Still one of those times where I felt the MacBook saved my ass hardcore. That extra credit helped a ton.


Unfortunately, all good things must seemingly come to an end, and that end came in the summer of 2007.
After graduating just barely, celebrations were in order! So I went out with the girlfriend and her family to their cousin’s house way out of town for a week or so. It was fun to get the hell out of Dodge for a bit, even if it was super hot where we ended up. (Ah, to be my younger self again and more heat tolerant than I am now.)
I can remember the moment it all happened. I was in a K-Mart. Wandering the soda aisle. My trusty Motorola V262 starts ringing. It’s my mom.

“Someone broke into the house and they got your MacBook.”

I remember just about wanting to snap my phone in half. I was livid. That machine that had become my baby…just gone. Just like that. I wasn’t even home for it, either.

When I got back I tried searching for it among people we knew because this felt like it had to be an inside job. A few people alleged they knew where it was and who had it, but nothing ever turned up. I never recovered the machine. Years later we eventually found out who did it, but obviously by that time it was too late.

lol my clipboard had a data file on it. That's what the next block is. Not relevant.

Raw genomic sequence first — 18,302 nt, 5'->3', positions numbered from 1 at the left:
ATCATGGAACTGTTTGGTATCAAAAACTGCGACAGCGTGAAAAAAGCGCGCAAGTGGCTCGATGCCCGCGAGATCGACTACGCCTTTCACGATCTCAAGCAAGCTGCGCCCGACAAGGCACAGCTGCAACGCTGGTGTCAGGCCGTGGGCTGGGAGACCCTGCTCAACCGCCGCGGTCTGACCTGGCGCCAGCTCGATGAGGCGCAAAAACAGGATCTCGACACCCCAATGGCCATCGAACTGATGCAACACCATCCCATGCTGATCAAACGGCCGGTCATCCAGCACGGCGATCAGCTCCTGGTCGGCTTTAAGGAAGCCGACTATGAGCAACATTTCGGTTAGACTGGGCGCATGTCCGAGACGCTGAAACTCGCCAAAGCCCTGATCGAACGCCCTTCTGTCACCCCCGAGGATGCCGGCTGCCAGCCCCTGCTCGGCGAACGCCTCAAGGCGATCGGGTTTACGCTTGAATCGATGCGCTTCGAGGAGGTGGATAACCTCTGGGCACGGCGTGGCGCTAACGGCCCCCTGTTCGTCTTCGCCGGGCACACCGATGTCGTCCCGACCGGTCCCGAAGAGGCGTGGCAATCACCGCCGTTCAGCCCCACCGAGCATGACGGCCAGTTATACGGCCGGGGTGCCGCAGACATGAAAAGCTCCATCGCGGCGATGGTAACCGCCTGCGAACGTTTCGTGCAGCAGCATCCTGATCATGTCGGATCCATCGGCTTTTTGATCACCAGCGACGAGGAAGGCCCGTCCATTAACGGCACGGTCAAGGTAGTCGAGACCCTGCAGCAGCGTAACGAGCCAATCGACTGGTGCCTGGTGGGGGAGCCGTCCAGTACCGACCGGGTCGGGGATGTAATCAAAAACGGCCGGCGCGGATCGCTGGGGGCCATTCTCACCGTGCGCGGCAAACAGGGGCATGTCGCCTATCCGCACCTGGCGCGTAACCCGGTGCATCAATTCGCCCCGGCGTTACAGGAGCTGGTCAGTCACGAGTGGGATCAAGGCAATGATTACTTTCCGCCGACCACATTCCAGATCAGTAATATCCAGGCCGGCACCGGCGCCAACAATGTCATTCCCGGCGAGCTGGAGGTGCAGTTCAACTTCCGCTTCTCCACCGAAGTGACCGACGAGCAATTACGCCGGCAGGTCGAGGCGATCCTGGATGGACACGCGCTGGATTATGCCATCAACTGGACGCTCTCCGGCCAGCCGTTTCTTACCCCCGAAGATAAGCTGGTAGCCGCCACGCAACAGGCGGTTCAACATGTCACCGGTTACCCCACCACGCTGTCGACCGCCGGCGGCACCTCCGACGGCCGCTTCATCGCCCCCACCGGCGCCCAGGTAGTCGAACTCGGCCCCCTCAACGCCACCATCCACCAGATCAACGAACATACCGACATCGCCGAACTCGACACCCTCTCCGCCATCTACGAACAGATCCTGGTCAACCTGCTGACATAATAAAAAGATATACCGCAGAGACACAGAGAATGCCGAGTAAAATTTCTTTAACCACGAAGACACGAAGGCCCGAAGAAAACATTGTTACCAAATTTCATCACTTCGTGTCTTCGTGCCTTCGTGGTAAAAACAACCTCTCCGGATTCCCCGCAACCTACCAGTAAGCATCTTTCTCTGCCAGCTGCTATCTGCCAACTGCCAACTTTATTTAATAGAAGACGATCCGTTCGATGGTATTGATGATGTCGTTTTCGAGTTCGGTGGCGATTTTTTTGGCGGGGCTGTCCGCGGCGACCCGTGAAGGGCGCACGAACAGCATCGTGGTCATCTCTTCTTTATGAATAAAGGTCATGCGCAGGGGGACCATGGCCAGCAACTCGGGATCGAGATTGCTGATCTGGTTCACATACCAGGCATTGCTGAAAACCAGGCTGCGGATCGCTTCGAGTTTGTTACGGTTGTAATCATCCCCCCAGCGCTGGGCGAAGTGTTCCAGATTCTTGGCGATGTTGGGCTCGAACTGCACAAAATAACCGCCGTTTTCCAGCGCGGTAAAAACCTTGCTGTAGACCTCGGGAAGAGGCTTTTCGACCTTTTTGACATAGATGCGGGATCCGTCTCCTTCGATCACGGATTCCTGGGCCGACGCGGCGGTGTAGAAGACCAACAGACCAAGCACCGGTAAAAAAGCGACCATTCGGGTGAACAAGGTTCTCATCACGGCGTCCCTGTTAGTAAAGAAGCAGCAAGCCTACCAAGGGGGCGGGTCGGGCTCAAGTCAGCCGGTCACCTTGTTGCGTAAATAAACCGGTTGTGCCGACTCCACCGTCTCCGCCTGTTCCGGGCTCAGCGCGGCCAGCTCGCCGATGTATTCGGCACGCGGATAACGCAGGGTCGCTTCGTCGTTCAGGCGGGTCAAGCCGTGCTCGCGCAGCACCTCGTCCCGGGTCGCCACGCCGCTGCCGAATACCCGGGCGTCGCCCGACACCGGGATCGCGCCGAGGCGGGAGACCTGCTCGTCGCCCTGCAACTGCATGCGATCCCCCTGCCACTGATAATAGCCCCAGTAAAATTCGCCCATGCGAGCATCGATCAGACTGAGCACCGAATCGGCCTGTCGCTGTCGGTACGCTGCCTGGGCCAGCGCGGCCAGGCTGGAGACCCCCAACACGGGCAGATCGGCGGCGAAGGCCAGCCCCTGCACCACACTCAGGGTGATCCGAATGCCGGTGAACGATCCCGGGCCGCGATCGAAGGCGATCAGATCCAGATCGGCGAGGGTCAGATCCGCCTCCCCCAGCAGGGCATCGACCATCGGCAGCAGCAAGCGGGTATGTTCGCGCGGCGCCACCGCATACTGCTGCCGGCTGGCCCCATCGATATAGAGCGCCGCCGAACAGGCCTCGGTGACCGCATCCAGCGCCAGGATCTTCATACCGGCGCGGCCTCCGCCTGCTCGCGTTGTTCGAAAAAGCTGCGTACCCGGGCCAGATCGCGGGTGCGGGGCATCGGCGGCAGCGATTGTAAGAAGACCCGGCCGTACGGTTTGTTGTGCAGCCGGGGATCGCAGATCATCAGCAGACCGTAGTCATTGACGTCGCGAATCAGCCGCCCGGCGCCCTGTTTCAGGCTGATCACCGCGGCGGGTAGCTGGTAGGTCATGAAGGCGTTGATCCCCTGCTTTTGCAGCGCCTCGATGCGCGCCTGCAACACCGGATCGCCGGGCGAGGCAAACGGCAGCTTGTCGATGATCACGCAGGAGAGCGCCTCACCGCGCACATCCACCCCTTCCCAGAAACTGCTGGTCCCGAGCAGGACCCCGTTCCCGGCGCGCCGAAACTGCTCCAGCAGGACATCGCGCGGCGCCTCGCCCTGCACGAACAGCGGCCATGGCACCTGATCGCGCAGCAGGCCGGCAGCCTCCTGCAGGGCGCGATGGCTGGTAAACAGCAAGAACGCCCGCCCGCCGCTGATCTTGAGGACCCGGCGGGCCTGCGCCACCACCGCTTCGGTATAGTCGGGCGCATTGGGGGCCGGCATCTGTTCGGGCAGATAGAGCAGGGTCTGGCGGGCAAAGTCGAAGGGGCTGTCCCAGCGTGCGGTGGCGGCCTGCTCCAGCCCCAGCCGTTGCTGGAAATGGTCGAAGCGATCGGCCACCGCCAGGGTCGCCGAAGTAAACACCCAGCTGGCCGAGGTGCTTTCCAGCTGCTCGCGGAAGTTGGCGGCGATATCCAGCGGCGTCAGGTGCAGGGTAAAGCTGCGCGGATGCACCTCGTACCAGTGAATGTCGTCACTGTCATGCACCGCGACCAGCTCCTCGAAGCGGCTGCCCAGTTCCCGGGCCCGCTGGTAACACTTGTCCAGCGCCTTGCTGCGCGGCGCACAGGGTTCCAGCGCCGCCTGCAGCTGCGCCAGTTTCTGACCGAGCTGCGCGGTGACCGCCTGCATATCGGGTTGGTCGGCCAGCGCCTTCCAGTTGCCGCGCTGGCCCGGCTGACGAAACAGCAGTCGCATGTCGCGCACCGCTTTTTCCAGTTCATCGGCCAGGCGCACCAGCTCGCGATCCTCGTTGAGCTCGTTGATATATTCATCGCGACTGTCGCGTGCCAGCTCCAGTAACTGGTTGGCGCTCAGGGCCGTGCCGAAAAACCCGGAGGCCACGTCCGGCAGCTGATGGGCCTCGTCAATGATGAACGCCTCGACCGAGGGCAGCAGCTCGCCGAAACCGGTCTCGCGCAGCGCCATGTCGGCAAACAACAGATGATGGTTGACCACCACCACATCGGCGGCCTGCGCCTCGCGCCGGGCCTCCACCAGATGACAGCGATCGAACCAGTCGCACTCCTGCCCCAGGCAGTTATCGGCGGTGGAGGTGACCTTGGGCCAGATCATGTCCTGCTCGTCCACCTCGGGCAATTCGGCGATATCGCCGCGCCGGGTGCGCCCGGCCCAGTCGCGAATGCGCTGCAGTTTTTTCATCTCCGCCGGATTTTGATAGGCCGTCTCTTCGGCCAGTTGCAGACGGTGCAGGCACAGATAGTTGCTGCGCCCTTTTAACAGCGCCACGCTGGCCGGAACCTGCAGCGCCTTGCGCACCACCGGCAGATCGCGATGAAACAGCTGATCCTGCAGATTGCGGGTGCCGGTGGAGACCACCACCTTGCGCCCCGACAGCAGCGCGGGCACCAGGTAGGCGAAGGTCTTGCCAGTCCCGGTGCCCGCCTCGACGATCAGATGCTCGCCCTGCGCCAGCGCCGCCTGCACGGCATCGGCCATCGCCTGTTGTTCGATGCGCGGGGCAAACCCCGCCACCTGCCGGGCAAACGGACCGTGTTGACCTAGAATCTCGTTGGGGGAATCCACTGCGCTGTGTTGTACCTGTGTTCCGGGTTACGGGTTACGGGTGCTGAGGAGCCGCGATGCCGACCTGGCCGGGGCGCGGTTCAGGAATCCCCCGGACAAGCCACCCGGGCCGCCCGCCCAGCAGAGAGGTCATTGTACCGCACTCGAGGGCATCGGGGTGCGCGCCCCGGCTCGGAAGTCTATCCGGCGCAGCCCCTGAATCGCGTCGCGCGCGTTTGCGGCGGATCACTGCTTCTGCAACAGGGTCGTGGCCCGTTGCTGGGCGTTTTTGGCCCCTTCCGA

What had happened was that a “friend” had socially engineered my grandfather into letting them into the house and because my grandfather’s facilities at the time were really starting to go, he had no idea what was going on and this person made off with some of my mom’s stuff…and the MacBook.



Though not the same machine (and not even the same year), about a month ago (so, August 2022) I picked up a few MacBooks from an awesome community of people. One of those is a 2007 15″ MacBook Pro, about as close as I think I’m going to get to that old machine I had.
It still runs Tiger like my old MacBook did. And I even have a 4G iPod to go with it, just like my old MacBook did before everything started getting taken away.
It’s kinda nice to have a machine to pay homage to that MacBook that I feel never got enough time to really shine.
Though in a way, I feel like things had to happen this way, because if I still had that 2006 MacBook Pro, I would have never acquired my late 2008 MacBook Pro, and that machine has a short (but very interesting!) story.
Maybe I’ll tell it sometime.